Excerpts and Themes of Interest
In Abbey’s introduction to “Desert Solitaire” he describes his method in writing on page x, “I have tried to create a world of words in which the desert figures more as medium than as material. Not imitation but invocation has been the goal.”
Abbey carries a strong theme of revolt against industrial man and risk taking throughout the work which begins on the last page of the introduction, “You’re holding a tombstone in your hands. A bloody rock. Don’t drop it on your foot-throw it at something big and glassy. What do you have to lose?”
Experience and personality wise I have a strong sense of identity with who Abbey was. How he writes is in a tone and candor that I relate to personally. On page 4 he writes, “I try to pull on my boots but they’re stiff as iron from the cold. . . until they are malleable enough to force my feet into.”
On multiple occasions in the service we would do 3, 4, and 10 day field excursions. There would be mornings we would get up before dark around 4 or 5 in the morning in 30 degree weather. I can remember waking up freezing on days like this with wet gear and wet socks from the night before, trying to dress in the dark with a flashlight and boots that did not want to wake up either.
(Facing East toward Sierra Vista, AZ)
(On the grounds of Ft. Huachuca, AZ. That is Bill Dill. All 6 foot 8 of him, a close friend of mine. We would do field excursions in the mountains to the rear using wet wipes for a shower and socks for toilet paper on occasion.)
Page 15: “There’s another disadvantage to the use of the flashlight: like many other mechanical gadgets it tends to separate a man from the world around him.” Abbey’s goal is the “personification of the natural”, attempting to confront the bare bones of existence.
Page 16: “I am twenty mile or so from the nearest fellow human, but instead of loneliness I feel loveliness. Loveliness and quite exultation.”
As a kid growing up in the 90’s there was a very popular book called “The Hatchet” that stuck with me over the years. I was in awe of this teenager’s survival in the novel and Abbey’s tone of quite satisfaction of self-sufficiency is something that reminded me of this work.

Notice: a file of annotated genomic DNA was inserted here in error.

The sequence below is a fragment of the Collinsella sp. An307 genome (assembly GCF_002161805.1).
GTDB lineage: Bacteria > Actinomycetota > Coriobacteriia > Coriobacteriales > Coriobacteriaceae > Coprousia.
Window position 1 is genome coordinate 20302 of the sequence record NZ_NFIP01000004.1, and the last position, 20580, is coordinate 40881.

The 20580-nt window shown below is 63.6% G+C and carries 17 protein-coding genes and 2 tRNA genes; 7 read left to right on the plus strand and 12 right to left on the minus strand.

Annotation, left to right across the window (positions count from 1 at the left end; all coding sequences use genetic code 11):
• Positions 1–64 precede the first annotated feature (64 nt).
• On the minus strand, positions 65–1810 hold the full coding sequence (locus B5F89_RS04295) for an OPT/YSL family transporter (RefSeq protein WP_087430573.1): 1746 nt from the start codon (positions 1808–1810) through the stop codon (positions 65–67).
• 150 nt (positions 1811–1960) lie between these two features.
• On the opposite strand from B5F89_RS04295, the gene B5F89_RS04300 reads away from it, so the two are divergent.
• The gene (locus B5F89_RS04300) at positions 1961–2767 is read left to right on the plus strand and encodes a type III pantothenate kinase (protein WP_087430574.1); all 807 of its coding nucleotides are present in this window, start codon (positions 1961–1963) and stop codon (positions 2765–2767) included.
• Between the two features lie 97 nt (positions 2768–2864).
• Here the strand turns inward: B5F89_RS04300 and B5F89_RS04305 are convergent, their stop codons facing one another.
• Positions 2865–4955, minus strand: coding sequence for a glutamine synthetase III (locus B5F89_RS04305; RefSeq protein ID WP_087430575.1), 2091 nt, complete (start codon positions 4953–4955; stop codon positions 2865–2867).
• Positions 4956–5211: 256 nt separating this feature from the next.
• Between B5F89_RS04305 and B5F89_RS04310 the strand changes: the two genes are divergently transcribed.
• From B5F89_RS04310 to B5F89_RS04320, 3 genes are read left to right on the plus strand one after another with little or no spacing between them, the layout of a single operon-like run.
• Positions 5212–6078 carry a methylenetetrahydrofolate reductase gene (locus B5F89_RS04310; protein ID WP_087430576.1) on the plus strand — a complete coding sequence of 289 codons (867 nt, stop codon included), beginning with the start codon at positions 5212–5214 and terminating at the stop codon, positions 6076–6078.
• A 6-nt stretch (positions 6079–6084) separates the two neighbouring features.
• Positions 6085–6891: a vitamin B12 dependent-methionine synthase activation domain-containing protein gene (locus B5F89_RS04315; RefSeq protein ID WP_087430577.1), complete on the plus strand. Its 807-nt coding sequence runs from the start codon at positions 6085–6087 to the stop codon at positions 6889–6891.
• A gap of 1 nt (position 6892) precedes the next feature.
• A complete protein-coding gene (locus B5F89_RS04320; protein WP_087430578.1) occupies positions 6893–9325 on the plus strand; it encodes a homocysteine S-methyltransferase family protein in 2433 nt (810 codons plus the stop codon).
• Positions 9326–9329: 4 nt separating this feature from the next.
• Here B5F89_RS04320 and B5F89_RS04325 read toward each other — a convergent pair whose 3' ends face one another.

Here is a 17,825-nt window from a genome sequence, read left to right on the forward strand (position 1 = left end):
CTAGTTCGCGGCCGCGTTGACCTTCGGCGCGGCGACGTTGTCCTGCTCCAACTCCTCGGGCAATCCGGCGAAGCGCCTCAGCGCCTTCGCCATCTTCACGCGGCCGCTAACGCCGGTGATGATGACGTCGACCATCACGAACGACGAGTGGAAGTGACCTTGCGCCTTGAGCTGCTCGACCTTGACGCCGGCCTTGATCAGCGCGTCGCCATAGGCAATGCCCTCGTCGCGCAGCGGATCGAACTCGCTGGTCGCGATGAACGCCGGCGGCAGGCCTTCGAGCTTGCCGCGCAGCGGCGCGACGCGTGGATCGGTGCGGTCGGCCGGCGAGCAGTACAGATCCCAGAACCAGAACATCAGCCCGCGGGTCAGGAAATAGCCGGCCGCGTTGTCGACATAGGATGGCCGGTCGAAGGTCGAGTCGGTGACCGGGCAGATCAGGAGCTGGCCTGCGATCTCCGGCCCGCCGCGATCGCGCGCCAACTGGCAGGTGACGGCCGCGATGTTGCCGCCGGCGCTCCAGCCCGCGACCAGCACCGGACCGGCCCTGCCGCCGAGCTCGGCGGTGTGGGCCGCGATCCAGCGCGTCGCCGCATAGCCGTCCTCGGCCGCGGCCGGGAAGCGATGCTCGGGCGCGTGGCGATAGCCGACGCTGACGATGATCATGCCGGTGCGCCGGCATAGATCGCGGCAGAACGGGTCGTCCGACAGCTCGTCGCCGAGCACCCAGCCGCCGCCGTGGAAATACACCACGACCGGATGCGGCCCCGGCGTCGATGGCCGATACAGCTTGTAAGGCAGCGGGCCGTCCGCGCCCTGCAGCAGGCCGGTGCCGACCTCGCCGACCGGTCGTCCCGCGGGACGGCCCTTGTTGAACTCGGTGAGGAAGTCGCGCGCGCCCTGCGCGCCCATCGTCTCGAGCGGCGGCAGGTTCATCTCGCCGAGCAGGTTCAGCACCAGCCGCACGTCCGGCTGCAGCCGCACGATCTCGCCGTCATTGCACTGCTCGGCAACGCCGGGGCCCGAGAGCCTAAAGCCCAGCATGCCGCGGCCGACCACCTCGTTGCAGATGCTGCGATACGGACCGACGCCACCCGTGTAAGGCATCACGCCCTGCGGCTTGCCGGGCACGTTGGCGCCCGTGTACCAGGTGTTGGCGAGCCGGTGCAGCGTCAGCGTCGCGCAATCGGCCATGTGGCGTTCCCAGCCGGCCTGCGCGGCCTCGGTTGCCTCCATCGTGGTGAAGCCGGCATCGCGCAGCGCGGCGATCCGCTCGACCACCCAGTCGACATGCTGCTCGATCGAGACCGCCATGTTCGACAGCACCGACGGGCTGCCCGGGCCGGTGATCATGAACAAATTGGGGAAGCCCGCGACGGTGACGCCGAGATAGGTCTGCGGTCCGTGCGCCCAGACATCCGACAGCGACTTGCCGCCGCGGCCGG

Page 48: “. . . The discovery of something intimate-though impossible to name- in the remote”.
Reawakened awareness of the wonderful.
Industrial Tourism (Chapter 5)
Page 62: “. . . and hear, while thunderstorms rumble over mountains, the fall of a dollar bill on motel carpeting.”
Page 159: “There is no lack of water here, unless you try to establish a city where no city should be.”
Havasu (Chapter 13)
As a sophomore in college in the summer of 2007 with a group of roughly 8 students and a Sociology professor we took a 2 week trip to the Southwest which included the 14 mile hike within the canyon to see the “People of the green water”, the Havasupai Indians. Much of what Abbey describes still seems to be the landscape to this day. The waterfall pictured below was a main attraction; the majority of tourists using the rocks to the left as a sort of beach area. The water was freezing in June, but very beautiful. I remember knocking our host’s TV satellite loose with a football on a 30 yard pass; likely one of the most important sources of technology in the whole area. For those who did not want to hike back to where our van was, you could fly out of the canyon on a helicopter.
(This was where we set up tents for those couple of nights. The satellite dish was on this house.)
Page 331: “Balance, that’s the secret. Moderate extremist.”
Abbey seems to be pained and emotional in his return to civilization. The desert is dear to him, something that goes beyond passion and aesthetics. This area is personal to him, part of his being, something that deserves to be protected and cherished. A deviant from the rat race, how many times a day do we wish we could escape this same script we must play out every day?
Group Discussion Questions
Page 25: On the subject of anthropomorphism, do you agree with Abbey when he says that many of the nonhuman undomesticated animals experience emotions unknown to us?
Page 31: The assertion that “Love flowers best in openness and freedom”.
Page 72: Our obsession with time and moving toward a love of space.
Page 299: Abbey states, “. . . In precisely what way is the desert more alluring, more baffling, more fascinating than either the mountains or the oceans?”